Kentucky Derby winner won't be a synthetic champ

Apr 22, 2008 7:00 PM

Golden Edge by Ed Golden | Like politicians who chronically try to spin their way out of lying and denying, trainers employ a bottomless pit of excuses for losing a race. Most common among them are, in no particular order: bad ride, bad post, bad weather, bad karma, even bad training.

It’s become so absurd that the old saw, "Truth is stranger than fiction," would seem more appropriate if it were "Fiction is stranger than truth."

Occasionally, a trainer will mispeak or misremember, but by far the most prominent pretext for losing is the lame bromide, "didn’t like the track."

Barring the rarity of a dead heat for first, only one horse will win a race. Thus, the theory holds that every horse behind the winner lost because one of the aforementioned reasons applied. Yet it seems implausible that one horse would emerge triumphant because it liked the track and his rivals did not.

But in the brief time that synthetic surfaces have replaced traditional dirt tracks at venues such as Turfway Park, Woodbine, Arlington Park, Keeneland, Santa Anita, Hollywood Park and Golden Gate Fields, contemporary trainers and bettors alike have created a ready solution for dramatic form changes in a horse’s performance when going from dirt to synthetic and vice-versa. Case in point: Pyro’s 10th-place finish by 11 lengths behind victorious Monba in the Blue Grass Stakes over Keeneland’s Polytrack. The Equibase chart said Pyro "never fired."

Prior to that dismal showing, Pyro had established himself as one of the Kentucky Derby favorites with scintillating victories in the Risen Star Stakes and the Louisiana Derby, run on old-fashioned dirt at the venerable Fair Grounds. But in his first race over a synthetic surface, Pyro ran like a disinterested $10,000 claimer.

Knowledgeable horsemen, however, are inclined to throw that race out, and still consider Pyro to be a major player in the May 3 Derby, which will be run on dirt at Churchill Downs.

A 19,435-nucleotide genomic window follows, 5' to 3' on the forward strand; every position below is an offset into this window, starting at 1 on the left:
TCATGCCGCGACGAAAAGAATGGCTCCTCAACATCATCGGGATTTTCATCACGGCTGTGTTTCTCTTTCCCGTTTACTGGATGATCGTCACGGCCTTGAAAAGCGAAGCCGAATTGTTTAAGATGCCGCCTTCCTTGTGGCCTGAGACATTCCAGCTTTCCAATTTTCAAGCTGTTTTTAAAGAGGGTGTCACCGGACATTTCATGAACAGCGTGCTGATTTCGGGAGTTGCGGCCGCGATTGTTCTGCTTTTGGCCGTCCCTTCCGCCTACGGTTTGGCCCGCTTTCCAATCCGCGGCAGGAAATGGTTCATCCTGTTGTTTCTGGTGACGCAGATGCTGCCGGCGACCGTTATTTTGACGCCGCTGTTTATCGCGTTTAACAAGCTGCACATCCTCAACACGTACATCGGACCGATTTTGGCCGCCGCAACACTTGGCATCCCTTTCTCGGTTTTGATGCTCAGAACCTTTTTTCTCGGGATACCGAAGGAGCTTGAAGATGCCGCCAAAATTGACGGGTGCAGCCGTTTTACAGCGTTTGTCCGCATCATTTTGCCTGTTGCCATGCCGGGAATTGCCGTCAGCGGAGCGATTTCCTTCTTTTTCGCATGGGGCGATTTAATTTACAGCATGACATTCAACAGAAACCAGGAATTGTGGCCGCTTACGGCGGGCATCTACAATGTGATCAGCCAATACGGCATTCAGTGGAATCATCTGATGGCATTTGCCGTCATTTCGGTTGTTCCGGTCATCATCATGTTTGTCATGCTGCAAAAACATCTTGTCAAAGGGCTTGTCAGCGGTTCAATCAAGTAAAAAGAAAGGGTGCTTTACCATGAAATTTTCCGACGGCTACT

"When horses switch surfaces, they’re just cautious," explained retired Hall of Fame jockey Eddie Delahoussaye, who won the Derby twice, on Gato del Sol in 1982 and Sunny’s Halo in 1983. "Some horses running on turf for the first time don’t put out because they don’t have confidence. They don’t perform well. That’s what happened with Pyro. Put him on a normal surface next time and he’ll run like he did before."

Hall of Fame jockey Mike Smith, who rides Arkansas Derby winner Gayego in the Run for the Roses, echoes Delahoussaye’s sentiments.

"You’ve got to throw out Pyro’s last race, without a doubt," said Smith, who won the 2005 Derby by a half-length on 50-1 shot Giacomo, rallying from 18th in a field of 20.

Smith has been keen on Gayego since the Gilded Time colt finished second in the San Felipe Stakes on March 15, so it was no shock to the 42-year-old native of Roswell, New Mexico, when he won the Arkansas Derby. Gayego, the 2-1 favorite, pressed the pace set by 37-1 shot Tres Borrachos and won by three-quarters of a length over Z Fortune.

"He ran dynamite," Smith said of Gayego, who is trained by diminutive Brazilian Paulo Lobo, developer of 2004 sprint sensation Pico Central and 2002 three-year-old filly champion Farda Amiga.

"I’m really happy with his race," Smith continued. "He should move forward. It was a good, hard race for him and he’s become a man. I really believe he’s still progressing. If he does, I think he’s got a big chance to win the Derby."

If he does, it won’t resemble Giacomo’s late-running style at all. "Gayego did all the dirty work in the Arkansas Derby," Smith said. "He pressed Tres Borrachos and then had to hold everybody off. We hope somebody will be pressuring the leader in the Derby and we can sit right behind them. Maybe he’ll get the shot to make first run at them."

 And his thoughts on the unbeaten favorite, Big Brown? "He’s very impressive," Smith said, "but he’s very lightly raced, so the pressure could get to him. You never know. We’ll see what happens."

The homestretch

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